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String Matching



Input description: A text string t of length n. A pattern string p of length m.

Problem description: Find the first (or all) instances of the pattern in the text.

Discussion: String matching is fundamental to database and text processing applications. Every text editor must contain a mechanism to search the current document for arbitrary strings. Pattern matching programming languages such as Perl and Awk derive much of their power from their built-in string matching primitives, making it easy to fashion programs that filter and modify text. Spelling checkers scan an input text for words in the dictionary and reject any strings that do not match.       

Several issues arise in identifying the right string matching algorithm for the job:

Implementations: SPARE Parts is a string pattern recognition toolkit, written in C++ by Bruce Watson. It provides production-quality implementations of all major variants of the classical string matching algorithms for single patterns (both Knuth-Morris-Pratt and Boyer-Moore) and multiple patterns (both Aho-Corasick and Commentz-Walter). SPARE Parts is available by anonymous ftp from in /pub/techreports/pi/ A greatly improved commercial version is available from    

XTango (see Section gif) provides animations for both the Boyer-Moore and Knuth-Morris-Pratt algorithms. The C source code for each animation is included.   

Implementations in C and Pascal of several algorithms for exact and approximate string matching appear in [GBY91]. Sedgewick provides similar implementations of Knuth-Morris-Pratt, Rabin-Karp, and Boyer-Moore in C++. See Section gif for details on both codes.  

Implementations in C of the Boyer-Moore, Aho-Corasick, and regular expression matching algorithms appear in [BR95]. The code for these algorithms is printed in the text and available on disk for a modest fee.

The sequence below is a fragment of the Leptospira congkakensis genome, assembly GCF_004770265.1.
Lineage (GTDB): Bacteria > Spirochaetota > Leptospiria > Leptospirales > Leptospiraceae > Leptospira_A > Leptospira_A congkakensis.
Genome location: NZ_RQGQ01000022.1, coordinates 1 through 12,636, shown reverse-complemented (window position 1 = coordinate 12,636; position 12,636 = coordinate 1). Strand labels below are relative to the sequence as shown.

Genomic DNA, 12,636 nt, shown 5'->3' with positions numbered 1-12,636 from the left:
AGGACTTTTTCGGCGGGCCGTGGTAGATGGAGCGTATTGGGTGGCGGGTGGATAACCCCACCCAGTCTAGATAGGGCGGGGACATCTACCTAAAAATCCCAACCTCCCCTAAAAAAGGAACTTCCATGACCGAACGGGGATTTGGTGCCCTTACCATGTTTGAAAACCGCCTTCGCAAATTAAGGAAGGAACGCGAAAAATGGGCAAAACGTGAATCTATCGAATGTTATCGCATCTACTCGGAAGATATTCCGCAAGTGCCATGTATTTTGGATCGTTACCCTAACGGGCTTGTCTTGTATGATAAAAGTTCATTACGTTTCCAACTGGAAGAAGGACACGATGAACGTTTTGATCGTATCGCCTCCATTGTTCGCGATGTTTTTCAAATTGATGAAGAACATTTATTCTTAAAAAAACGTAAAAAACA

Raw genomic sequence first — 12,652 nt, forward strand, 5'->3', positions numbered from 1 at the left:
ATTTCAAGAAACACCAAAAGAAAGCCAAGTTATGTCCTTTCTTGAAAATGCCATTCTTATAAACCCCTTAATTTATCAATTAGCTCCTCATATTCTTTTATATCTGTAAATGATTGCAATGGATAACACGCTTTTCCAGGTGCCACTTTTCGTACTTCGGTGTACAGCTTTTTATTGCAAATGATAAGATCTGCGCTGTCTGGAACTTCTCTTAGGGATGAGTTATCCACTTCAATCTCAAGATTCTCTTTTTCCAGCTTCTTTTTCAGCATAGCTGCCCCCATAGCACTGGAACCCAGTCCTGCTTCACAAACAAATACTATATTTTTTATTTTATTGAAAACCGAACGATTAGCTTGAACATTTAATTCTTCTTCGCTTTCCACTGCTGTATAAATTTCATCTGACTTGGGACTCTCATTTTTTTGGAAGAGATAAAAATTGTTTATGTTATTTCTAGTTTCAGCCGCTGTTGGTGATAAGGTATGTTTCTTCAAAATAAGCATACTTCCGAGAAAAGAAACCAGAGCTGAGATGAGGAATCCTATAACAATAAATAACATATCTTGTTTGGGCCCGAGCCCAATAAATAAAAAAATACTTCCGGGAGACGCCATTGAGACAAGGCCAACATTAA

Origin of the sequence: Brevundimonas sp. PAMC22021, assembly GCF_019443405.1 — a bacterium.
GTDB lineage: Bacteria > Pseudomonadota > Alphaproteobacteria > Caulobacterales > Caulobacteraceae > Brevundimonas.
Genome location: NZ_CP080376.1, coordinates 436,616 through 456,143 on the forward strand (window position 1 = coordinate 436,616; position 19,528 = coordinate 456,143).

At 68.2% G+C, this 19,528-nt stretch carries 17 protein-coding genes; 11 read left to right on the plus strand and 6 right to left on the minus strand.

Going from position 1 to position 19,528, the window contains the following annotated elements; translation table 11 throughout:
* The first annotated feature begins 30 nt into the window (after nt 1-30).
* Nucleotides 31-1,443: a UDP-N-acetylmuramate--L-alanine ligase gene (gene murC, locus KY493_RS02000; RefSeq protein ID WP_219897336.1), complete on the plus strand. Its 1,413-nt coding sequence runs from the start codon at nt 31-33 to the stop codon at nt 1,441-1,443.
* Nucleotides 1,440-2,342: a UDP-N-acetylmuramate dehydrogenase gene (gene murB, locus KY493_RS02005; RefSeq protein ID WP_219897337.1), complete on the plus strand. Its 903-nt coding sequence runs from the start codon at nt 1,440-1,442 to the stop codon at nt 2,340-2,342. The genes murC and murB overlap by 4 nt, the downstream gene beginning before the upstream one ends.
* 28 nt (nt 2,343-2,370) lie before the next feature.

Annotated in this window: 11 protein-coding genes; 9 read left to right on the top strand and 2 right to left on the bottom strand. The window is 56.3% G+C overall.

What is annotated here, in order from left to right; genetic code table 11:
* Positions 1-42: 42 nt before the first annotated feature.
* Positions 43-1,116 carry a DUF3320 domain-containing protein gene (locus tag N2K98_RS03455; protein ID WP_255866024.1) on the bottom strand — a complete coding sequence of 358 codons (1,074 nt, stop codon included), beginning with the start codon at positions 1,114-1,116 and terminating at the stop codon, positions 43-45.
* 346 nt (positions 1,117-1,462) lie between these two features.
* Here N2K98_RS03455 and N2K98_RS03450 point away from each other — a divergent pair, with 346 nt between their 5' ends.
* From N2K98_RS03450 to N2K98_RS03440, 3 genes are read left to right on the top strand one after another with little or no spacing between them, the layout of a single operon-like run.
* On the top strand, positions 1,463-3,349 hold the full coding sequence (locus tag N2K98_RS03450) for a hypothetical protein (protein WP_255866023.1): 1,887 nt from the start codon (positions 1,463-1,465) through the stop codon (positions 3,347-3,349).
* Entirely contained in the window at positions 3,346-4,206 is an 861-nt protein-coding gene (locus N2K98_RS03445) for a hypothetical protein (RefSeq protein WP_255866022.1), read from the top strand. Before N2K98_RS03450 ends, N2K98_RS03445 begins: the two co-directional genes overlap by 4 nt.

Notes: All books on string algorithms contain thorough discussions of exact string matching, including [CR94, Ste94, Gus97]. Good expositions on the Boyer-Moore [BM77] and Knuth-Morris-Pratt algorithms [KMP77] include [Baa88, CLR90, Man89].

Aho [Aho90] provides a good survey on algorithms for pattern matching in strings, particularly where the patterns are regular expressions instead of strings, and for the Aho-Corasick algorithm for multiple patterns [AC75]. An algorithm merging Aho-Corasick and Boyer-Moore can be faster for small numbers of patterns [CW79], but the window where it wins is apparently fairly narrow.

Empirical comparisons of string matching algorithms include [DB86, Hor80, dVS82]. Which algorithm performs best depends upon the properties of the strings and the size of the alphabet. For long patterns and texts, I recommend that you use the best implementation of Boyer-Moore that you can find.  

An interesting classical problem is determining the minimum number of comparisons needed to perform exact string matching. A version of Boyer-Moore never makes more than 2n comparisons independent of the number of occurrences of the pattern in the text [AG86]. More recent results are very technical, depending upon the details of the model and the alphabet size. There is a lower bound of n-m+1 text characters that any algorithm must be examine in the worst case [Riv77]. The history of string matching algorithms is somewhat checkered because several published proofs were incorrect or incomplete [Gus97].

The Karp-Rabin algorithm [KR87] uses a hash function to perform string matching in linear expected time. Its worst-case time remains quadratic, and its performance in practice appears somewhat worse than the character comparison methods described above.  

Related Problems: Suffix trees (see page gif), approximate string matching (see page gif).    

next up previous contents index CD CD Algorithms
Next: Approximate String Matching Up: Set and String Problems Previous: Set Packing

Mon Jun 2 23:33:50 EDT 1997